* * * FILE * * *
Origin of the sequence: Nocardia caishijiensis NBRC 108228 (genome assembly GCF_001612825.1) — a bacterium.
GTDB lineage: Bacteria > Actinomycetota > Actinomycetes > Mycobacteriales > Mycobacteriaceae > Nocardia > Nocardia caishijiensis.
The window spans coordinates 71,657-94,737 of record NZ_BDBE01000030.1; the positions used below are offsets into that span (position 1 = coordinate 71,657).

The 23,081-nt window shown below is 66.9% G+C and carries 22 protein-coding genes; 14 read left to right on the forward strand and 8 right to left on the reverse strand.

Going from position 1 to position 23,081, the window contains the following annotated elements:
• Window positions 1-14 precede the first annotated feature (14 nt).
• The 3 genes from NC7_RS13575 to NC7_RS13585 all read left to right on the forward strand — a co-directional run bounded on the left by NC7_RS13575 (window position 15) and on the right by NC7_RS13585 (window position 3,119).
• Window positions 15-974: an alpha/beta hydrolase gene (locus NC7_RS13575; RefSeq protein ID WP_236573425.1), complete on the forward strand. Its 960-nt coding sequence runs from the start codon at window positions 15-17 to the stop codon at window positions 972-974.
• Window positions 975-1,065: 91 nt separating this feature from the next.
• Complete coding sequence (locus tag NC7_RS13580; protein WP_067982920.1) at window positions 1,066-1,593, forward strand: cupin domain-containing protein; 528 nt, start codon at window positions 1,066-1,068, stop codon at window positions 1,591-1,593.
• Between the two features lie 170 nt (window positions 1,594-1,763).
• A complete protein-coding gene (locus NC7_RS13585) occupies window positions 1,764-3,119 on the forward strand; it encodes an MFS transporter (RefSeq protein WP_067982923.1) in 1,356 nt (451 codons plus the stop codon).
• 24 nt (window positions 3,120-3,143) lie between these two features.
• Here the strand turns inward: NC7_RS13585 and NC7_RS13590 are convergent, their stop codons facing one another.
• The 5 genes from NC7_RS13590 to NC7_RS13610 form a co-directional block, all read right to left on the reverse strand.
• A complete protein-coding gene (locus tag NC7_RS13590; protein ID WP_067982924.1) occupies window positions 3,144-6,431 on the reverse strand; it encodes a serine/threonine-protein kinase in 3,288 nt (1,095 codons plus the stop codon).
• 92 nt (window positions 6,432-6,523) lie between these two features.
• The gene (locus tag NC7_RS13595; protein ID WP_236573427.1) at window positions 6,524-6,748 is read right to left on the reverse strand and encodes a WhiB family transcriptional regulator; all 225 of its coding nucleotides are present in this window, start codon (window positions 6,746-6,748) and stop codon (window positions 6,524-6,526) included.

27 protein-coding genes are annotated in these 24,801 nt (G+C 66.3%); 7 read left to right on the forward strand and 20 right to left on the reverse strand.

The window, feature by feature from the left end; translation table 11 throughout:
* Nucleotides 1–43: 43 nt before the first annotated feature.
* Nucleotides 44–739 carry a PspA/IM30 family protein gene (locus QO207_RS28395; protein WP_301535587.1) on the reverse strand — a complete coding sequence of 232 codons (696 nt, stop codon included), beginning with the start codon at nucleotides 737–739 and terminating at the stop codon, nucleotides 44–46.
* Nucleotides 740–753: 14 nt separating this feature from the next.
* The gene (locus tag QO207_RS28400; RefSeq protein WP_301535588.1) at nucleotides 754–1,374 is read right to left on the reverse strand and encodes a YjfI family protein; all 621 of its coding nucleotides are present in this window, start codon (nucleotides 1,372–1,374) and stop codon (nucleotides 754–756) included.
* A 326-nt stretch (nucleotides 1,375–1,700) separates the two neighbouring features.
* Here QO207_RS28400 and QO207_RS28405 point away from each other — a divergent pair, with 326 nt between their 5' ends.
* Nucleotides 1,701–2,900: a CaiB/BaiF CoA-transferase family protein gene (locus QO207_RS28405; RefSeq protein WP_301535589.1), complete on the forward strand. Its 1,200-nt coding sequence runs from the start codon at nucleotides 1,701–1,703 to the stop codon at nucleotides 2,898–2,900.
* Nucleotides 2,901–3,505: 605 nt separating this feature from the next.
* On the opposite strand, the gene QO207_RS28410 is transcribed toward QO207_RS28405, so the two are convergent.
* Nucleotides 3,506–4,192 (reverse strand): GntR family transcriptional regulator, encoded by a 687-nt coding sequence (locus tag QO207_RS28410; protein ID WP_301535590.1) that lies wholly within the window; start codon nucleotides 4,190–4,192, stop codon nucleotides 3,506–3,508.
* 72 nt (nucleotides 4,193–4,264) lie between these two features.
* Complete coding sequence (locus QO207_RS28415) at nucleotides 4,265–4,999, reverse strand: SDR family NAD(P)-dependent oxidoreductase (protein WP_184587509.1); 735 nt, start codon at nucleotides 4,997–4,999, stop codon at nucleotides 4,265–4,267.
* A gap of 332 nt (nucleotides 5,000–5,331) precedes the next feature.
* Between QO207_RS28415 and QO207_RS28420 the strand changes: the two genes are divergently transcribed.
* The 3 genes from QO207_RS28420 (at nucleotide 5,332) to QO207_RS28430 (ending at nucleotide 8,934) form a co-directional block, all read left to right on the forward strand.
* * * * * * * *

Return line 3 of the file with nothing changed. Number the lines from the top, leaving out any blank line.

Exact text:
The window spans coordinates 71,657-94,737 of record NZ_BDBE01000030.1; the positions used below are offsets into that span (position 1 = coordinate 71,657).